Mysterious America

The Strange Death of Andy Lanman

The following is an excerpt from my book Tales of Coles County, a collection of history, folklore, and true crime from one of the most interesting counties in Illinois. Order it in paperback or Kindle today.

At around 12:30 a.m. on Wednesday, February 23, 1977, 29-year-old Andy Lee Lanman was last seen leaving the house of Dr. Andrew Griffiths, a local dentist, on 18th Street in Charleston and getting into a car with several unidentified people, saying he was going to a party. He was wearing a green, military-style coat. Lanman, a senior theater major at Eastern Illinois University and student art teacher at Mattoon High School, belonged to a local family and served as a parachute rigger in the U.S. Air Force in Vietnam. He lived in an apartment building at 1624 University Drive in Charleston, was 5-feet 5-inches tall, weighing 150 pounds, with brown eyes and curly brown hair.

Harold Lanman reported his son missing on March 2, over one week after Andy allegedly got into an unidentified car and disappeared into the night. On March 5, Les Easter and Mike Lanman, Andy’s cousin, and their fraternity brothers from Sigma Pi led a wide-ranging search coordinated with local law enforcement involving two airplanes and a boat. After several days, the volunteers came up empty handed.

Then, at approximately 4:00 p.m. on Sunday, March 20, 1977, two hunters stumbled upon Andy’s body 150 to 200 feet from the road in tall grass near a wooded party spot known as “The Cellar” five miles south of Charleston between the Embarras River and 18th Street (S. Fourth Street Road). His green jacket was missing, and the only things in his pocket were a set of keys and a nickel. The Cellar was an old concrete storm cellar north of the intersection of 18th Street and E. County Road 420 N. Today it is on private property, but in the 1970s it played host to numerous keggers and wild parties.

Mysterious America Photography

Emma Jones Home

Emma Pauline Jones was a Norwegian immigrant who lived at this home (built in 1856) in Rockford, Illinois from the 1920s into the 1950s. Her husband Frank was often away on business, and she spent much of her time with her two beloved Dalmatians, Moxie and Channing. After her husband died in 1941, Emma—who was 66 years old—continued to live with her faithful dogs, but after they passed on, she began to descend into loneliness and dementia. She spent her twilight years sitting in a rocking chair, waiting for loved ones who would never return.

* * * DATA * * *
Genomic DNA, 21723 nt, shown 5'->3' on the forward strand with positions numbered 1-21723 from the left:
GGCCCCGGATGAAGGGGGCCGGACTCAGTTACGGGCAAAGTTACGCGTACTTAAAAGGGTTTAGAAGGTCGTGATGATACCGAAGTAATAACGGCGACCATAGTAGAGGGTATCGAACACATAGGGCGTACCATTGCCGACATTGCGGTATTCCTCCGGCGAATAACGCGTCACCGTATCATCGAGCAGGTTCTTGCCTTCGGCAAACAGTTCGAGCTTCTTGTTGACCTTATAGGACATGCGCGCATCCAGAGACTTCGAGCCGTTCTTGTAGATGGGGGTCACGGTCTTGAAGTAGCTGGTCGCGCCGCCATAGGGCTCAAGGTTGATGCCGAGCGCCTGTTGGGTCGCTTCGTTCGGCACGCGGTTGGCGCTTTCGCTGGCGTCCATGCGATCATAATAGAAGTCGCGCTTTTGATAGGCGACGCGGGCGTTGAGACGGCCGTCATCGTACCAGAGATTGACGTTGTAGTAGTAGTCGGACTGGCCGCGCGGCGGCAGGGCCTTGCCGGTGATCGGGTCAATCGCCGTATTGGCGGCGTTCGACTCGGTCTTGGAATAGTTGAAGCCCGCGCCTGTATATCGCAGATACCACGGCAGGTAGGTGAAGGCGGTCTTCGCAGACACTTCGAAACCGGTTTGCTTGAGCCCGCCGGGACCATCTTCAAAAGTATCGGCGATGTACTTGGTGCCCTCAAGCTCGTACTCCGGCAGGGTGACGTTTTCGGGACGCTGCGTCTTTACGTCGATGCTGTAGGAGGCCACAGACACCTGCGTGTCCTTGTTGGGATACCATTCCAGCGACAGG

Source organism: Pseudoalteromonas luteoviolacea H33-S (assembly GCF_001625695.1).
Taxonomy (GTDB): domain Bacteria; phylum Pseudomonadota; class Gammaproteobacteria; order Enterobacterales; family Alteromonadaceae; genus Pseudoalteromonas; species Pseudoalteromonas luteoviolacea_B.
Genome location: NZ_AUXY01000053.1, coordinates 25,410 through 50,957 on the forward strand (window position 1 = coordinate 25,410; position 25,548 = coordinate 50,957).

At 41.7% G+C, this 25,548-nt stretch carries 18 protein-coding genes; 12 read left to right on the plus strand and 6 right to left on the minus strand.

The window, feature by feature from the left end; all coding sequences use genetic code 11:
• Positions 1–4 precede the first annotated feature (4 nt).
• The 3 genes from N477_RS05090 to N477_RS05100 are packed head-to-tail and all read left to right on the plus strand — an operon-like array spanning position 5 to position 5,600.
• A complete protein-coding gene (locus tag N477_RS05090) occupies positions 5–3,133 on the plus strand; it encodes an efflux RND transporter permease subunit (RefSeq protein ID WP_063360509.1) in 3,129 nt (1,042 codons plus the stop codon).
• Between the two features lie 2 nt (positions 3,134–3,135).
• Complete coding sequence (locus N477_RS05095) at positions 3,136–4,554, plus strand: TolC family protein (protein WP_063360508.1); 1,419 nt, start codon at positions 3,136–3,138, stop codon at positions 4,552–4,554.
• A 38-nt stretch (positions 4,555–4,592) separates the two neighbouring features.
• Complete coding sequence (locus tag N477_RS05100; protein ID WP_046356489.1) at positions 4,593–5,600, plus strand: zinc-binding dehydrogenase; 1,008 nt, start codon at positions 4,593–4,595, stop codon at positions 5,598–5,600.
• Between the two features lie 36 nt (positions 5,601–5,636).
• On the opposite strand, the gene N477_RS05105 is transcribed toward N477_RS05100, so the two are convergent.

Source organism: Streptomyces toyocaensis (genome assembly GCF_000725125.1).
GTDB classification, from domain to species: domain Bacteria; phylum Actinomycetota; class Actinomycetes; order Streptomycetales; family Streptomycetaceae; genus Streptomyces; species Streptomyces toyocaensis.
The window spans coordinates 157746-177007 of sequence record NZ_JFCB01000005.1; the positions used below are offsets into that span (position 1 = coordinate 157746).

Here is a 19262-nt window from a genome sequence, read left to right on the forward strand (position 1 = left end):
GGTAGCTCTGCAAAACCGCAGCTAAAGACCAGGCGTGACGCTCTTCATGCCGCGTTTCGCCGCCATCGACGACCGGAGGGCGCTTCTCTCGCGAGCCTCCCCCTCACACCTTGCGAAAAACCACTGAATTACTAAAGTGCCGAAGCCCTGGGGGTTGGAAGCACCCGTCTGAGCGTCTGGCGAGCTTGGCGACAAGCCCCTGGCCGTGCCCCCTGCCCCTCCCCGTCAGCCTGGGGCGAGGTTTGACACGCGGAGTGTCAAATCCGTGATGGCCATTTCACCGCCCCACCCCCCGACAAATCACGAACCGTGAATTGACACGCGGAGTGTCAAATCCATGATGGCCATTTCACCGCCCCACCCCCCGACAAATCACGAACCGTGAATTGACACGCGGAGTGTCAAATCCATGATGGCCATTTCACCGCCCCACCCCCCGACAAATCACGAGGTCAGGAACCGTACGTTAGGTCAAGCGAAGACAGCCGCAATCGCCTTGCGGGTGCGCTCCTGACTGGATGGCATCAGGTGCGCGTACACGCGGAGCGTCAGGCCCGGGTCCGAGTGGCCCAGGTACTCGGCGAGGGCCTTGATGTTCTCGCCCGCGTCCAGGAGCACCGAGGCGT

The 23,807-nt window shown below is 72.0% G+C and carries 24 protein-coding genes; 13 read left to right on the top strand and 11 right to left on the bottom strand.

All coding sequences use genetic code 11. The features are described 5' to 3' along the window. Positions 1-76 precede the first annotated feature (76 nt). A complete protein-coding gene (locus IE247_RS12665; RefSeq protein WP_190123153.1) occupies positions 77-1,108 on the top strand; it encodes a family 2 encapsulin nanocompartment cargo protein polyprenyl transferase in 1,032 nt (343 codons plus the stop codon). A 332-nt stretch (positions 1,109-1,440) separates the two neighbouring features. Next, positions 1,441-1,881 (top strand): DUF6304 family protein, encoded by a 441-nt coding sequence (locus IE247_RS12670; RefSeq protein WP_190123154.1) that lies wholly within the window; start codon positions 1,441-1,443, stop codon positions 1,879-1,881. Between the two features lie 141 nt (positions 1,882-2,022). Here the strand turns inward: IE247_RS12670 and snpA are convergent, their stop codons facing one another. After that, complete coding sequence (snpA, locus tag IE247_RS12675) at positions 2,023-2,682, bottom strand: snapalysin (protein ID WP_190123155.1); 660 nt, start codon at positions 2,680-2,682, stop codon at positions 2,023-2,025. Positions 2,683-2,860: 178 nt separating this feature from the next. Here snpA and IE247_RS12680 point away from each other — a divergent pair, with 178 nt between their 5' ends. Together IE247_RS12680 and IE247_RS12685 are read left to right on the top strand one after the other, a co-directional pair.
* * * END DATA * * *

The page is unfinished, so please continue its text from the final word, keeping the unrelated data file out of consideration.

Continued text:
Emma finally sold her home and moved in with a relative, where she died in 1964. According to local legend, she returned to her house on North First Street in her afterlife. Owners of the home have reported strange noises, moving furniture, and even seeing the ghost of an elderly woman in the attic windows. One newlywed couple reported that an old woman appeared in their living room and asked what they were doing in her home, then vanished.

Mysterious America

The Ghost of Mary Hawkins and the Legend of Pemberton Hall

Sometimes Mary manifests herself as a prankster. Other times, she appears as a benevolent matriarch who makes sure doors are locked at night and warns “her girls” of trouble. But at all times, Mary Hawkins commands the respect and admiration of students at Eastern Illinois University, even 103 years after her death.

Jessica and Ashley sat in their dorm room, a cool autumn breeze blowing in from the window. A single lamp illuminated the room in a soft yellow glow, casting shadows of stuffed animals on the walls. Ashley sat on the floor with a tablet in her lap playing Angry Birds, her back resting against the bed. Jessica, her roommate, sat on her mattress curled in a pink Snuggie.

Without warning, a door down the hallway slammed shut, followed by the sound of something scraping across the old wooden floor. Jessica and Ashley jumped.

Ashley put down her tablet. “Oh my God, what was that?” she asked.

“Maybe it was Mary,” Jessica (or Jess for short) replied. Seeing her roommate’s puzzled expression, she continued. “You know this place is haunted, right?”

“Shut up.”

Mysterious America Photography

Powers-Jarvis Mansion